Researchers in UCLA Department of Chemistry and Biochemistry and Department of Material Science Engineering have developed an electrocatalytic strategy to eliminate polysulfide shuttling and significantly improve Lithium-Sulfur (Li-S) battery performance.
Lithium-sulfur (Li-S) chemistry has gained research interest as a promising next-generation lithium battery cathode material, with a theoretical energy density of 2600 Wh/kg. However, fundamental challenges facing Li–S batteries are: the insulating properties of sulfur and its reduced products, the pulverization of the cathode and the polysulfide shuttling (soluble lithium polysulfides, LiPS), impeding the practical performance. Current methods have used mesoporous carbon to overcome the insulating properties and trapping LiPS but these methods still lead to a dramatic capacity loss and low utilization of active materials. There is a need for new methods to mechanistically catalyze the polysulfide intermediates to improve reaction chemistry and maximize the practical performance and battery life of Li-S.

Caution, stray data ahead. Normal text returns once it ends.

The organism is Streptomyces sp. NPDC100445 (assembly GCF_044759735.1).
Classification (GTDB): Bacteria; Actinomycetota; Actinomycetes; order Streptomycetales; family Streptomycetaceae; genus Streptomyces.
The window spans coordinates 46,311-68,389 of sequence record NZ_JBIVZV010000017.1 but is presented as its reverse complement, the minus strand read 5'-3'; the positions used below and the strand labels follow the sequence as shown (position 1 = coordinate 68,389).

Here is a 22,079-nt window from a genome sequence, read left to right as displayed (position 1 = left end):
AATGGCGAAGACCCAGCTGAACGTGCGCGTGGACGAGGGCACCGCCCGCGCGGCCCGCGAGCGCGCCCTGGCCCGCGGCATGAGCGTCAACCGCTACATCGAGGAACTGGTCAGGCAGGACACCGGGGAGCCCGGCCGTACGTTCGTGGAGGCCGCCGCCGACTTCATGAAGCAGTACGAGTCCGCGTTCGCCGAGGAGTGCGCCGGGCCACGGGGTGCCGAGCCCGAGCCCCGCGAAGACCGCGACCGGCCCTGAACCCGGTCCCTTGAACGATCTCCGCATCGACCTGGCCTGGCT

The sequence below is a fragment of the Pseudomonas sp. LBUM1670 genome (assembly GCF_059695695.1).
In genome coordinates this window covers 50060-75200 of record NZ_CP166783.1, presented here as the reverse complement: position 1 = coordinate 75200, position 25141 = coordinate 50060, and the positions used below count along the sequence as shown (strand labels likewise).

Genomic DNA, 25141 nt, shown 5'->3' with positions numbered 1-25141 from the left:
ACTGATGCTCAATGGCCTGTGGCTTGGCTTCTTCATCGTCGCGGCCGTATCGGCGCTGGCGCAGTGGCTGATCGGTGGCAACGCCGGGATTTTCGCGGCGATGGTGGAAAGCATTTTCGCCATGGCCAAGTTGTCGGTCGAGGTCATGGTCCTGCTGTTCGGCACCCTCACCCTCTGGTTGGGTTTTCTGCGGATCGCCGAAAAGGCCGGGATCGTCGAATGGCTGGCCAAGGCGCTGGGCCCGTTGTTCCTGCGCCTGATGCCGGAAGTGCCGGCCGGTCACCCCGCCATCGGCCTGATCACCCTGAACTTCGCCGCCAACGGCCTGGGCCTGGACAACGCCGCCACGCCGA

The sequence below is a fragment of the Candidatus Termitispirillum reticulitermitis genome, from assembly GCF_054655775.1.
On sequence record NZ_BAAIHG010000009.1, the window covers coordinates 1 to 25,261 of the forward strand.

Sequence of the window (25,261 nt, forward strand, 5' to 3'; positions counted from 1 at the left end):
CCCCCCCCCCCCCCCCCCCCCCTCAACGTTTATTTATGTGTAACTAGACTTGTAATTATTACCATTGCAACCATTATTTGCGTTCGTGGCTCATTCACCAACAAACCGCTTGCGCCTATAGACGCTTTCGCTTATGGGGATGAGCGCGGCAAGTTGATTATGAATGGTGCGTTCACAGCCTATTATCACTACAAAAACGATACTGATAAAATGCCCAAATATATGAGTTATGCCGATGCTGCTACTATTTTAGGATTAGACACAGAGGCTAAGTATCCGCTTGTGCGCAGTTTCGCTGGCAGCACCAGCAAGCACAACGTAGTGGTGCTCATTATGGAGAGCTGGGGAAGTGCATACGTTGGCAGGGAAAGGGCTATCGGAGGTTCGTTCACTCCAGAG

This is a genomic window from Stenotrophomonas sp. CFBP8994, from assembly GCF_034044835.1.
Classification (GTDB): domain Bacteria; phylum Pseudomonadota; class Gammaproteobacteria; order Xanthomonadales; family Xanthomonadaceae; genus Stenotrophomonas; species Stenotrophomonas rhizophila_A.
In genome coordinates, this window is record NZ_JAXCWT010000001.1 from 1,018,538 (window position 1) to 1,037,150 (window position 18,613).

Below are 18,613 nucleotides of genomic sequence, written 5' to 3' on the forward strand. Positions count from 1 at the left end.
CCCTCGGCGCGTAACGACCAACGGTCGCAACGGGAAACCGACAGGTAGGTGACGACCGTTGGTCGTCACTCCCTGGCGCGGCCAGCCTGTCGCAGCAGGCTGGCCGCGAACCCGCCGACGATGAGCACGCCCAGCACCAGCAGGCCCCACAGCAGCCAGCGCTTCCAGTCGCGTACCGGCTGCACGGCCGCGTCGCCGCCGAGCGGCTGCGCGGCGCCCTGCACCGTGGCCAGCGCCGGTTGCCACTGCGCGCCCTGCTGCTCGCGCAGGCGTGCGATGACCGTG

UCLA researchers from have developed a catalytic sulfur reduction reaction (SRR) method that rapidly catalyzes polysulfide consumption upon generation, to improve Li-S battery performance. The method has been successfully tested to lower the activation energy of SRR from 0.26 eV to 0.06 eV, allowing for the fast consumption of any existing polysulfides that insulate and reduce capacitance of active material. The method has a much-improved rate capability and cycling stability, with a high capacity of 590 mAh/g at 2C and an ultralow capacity decay of 0.015%/cycle at 1C for 500 cycles. The prototype cathode can uphold an active mass up to 8 mg/cm2, and still delivers superior capacity retention of 97% at 0.1 C after 100 cycles.
A successful demonstration of the reduction reaction has been performed.
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